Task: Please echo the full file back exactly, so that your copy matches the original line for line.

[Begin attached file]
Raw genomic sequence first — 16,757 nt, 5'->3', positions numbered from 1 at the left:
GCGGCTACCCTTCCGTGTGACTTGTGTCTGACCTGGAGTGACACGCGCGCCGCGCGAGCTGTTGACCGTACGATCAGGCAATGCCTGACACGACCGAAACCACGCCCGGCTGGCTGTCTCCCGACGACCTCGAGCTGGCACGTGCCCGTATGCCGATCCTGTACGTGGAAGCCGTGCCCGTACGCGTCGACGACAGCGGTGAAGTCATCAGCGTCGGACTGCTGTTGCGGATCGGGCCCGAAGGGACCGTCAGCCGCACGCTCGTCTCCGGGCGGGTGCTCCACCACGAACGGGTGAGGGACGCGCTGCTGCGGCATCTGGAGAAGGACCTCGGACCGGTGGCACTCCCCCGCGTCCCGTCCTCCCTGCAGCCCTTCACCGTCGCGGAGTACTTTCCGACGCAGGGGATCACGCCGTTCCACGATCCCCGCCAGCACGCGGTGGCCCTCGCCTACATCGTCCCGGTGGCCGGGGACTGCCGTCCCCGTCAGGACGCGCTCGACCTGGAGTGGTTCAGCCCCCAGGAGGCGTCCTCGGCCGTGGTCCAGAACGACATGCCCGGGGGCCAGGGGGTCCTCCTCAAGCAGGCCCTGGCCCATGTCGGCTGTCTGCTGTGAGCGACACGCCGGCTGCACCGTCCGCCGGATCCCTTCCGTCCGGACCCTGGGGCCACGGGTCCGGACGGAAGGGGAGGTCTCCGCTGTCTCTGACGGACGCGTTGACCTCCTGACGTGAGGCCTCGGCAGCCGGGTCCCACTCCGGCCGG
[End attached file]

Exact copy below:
Raw genomic sequence first — 16,757 nt, 5'->3', positions numbered from 1 at the left:
GCGGCTACCCTTCCGTGTGACTTGTGTCTGACCTGGAGTGACACGCGCGCCGCGCGAGCTGTTGACCGTACGATCAGGCAATGCCTGACACGACCGAAACCACGCCCGGCTGGCTGTCTCCCGACGACCTCGAGCTGGCACGTGCCCGTATGCCGATCCTGTACGTGGAAGCCGTGCCCGTACGCGTCGACGACAGCGGTGAAGTCATCAGCGTCGGACTGCTGTTGCGGATCGGGCCCGAAGGGACCGTCAGCCGCACGCTCGTCTCCGGGCGGGTGCTCCACCACGAACGGGTGAGGGACGCGCTGCTGCGGCATCTGGAGAAGGACCTCGGACCGGTGGCACTCCCCCGCGTCCCGTCCTCCCTGCAGCCCTTCACCGTCGCGGAGTACTTTCCGACGCAGGGGATCACGCCGTTCCACGATCCCCGCCAGCACGCGGTGGCCCTCGCCTACATCGTCCCGGTGGCCGGGGACTGCCGTCCCCGTCAGGACGCGCTCGACCTGGAGTGGTTCAGCCCCCAGGAGGCGTCCTCGGCCGTGGTCCAGAACGACATGCCCGGGGGCCAGGGGGTCCTCCTCAAGCAGGCCCTGGCCCATGTCGGCTGTCTGCTGTGAGCGACACGCCGGCTGCACCGTCCGCCGGATCCCTTCCGTCCGGACCCTGGGGCCACGGGTCCGGACGGAAGGGGAGGTCTCCGCTGTCTCTGACGGACGCGTTGACCTCCTGACGTGAGGCCTCGGCAGCCGGGTCCCACTCCGGCCGG